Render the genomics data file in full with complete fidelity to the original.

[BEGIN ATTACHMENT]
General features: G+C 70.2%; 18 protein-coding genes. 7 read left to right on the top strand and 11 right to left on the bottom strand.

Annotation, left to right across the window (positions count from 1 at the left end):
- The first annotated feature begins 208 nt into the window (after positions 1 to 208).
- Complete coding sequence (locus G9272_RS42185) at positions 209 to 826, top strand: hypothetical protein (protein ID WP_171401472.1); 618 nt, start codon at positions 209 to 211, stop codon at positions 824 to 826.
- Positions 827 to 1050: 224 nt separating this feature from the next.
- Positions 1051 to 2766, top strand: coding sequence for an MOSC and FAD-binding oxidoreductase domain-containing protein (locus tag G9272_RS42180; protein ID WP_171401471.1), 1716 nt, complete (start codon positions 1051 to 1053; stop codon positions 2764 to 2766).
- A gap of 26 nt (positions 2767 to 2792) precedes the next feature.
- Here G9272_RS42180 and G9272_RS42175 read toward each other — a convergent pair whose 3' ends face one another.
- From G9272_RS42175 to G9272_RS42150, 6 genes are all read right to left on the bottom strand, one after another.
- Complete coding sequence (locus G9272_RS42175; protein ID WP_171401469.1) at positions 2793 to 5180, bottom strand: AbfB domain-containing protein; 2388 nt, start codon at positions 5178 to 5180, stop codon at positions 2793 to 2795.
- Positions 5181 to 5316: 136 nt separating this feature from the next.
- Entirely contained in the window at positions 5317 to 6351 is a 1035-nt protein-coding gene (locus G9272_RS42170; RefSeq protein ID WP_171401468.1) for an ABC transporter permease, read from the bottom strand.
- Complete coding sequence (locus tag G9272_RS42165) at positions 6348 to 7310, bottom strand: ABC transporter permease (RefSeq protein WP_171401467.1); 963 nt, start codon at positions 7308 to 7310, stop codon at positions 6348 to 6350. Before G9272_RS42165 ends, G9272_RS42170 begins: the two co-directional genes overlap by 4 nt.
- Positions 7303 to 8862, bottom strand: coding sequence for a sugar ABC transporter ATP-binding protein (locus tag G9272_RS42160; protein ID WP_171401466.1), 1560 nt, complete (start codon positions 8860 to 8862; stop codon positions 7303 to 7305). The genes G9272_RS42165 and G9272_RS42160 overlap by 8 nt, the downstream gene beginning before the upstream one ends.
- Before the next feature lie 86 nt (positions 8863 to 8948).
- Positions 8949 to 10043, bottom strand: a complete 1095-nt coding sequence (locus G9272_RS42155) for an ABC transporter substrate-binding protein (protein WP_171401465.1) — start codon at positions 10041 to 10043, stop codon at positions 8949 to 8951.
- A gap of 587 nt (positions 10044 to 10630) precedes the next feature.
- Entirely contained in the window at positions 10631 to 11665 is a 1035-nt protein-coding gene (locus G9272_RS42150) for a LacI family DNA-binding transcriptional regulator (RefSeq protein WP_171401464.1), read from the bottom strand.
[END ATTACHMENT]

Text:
General features: G+C 70.2%; 18 protein-coding genes. 7 read left to right on the top strand and 11 right to left on the bottom strand.

Annotation, left to right across the window (positions count from 1 at the left end):
- The first annotated feature begins 208 nt into the window (after positions 1 to 208).
- Complete coding sequence (locus G9272_RS42185) at positions 209 to 826, top strand: hypothetical protein (protein ID WP_171401472.1); 618 nt, start codon at positions 209 to 211, stop codon at positions 824 to 826.
- Positions 827 to 1050: 224 nt separating this feature from the next.
- Positions 1051 to 2766, top strand: coding sequence for an MOSC and FAD-binding oxidoreductase domain-containing protein (locus tag G9272_RS42180; protein ID WP_171401471.1), 1716 nt, complete (start codon positions 1051 to 1053; stop codon positions 2764 to 2766).
- A gap of 26 nt (positions 2767 to 2792) precedes the next feature.
- Here G9272_RS42180 and G9272_RS42175 read toward each other — a convergent pair whose 3' ends face one another.
- From G9272_RS42175 to G9272_RS42150, 6 genes are all read right to left on the bottom strand, one after another.
- Complete coding sequence (locus G9272_RS42175; protein ID WP_171401469.1) at positions 2793 to 5180, bottom strand: AbfB domain-containing protein; 2388 nt, start codon at positions 5178 to 5180, stop codon at positions 2793 to 2795.
- Positions 5181 to 5316: 136 nt separating this feature from the next.
- Entirely contained in the window at positions 5317 to 6351 is a 1035-nt protein-coding gene (locus G9272_RS42170; RefSeq protein ID WP_171401468.1) for an ABC transporter permease, read from the bottom strand.
- Complete coding sequence (locus tag G9272_RS42165) at positions 6348 to 7310, bottom strand: ABC transporter permease (RefSeq protein WP_171401467.1); 963 nt, start codon at positions 7308 to 7310, stop codon at positions 6348 to 6350. Before G9272_RS42165 ends, G9272_RS42170 begins: the two co-directional genes overlap by 4 nt.
- Positions 7303 to 8862, bottom strand: coding sequence for a sugar ABC transporter ATP-binding protein (locus tag G9272_RS42160; protein ID WP_171401466.1), 1560 nt, complete (start codon positions 8860 to 8862; stop codon positions 7303 to 7305). The genes G9272_RS42165 and G9272_RS42160 overlap by 8 nt, the downstream gene beginning before the upstream one ends.
- Before the next feature lie 86 nt (positions 8863 to 8948).
- Positions 8949 to 10043, bottom strand: a complete 1095-nt coding sequence (locus G9272_RS42155) for an ABC transporter substrate-binding protein (protein WP_171401465.1) — start codon at positions 10041 to 10043, stop codon at positions 8949 to 8951.
- A gap of 587 nt (positions 10044 to 10630) precedes the next feature.
- Entirely contained in the window at positions 10631 to 11665 is a 1035-nt protein-coding gene (locus G9272_RS42150) for a LacI family DNA-binding transcriptional regulator (RefSeq protein WP_171401464.1), read from the bottom strand.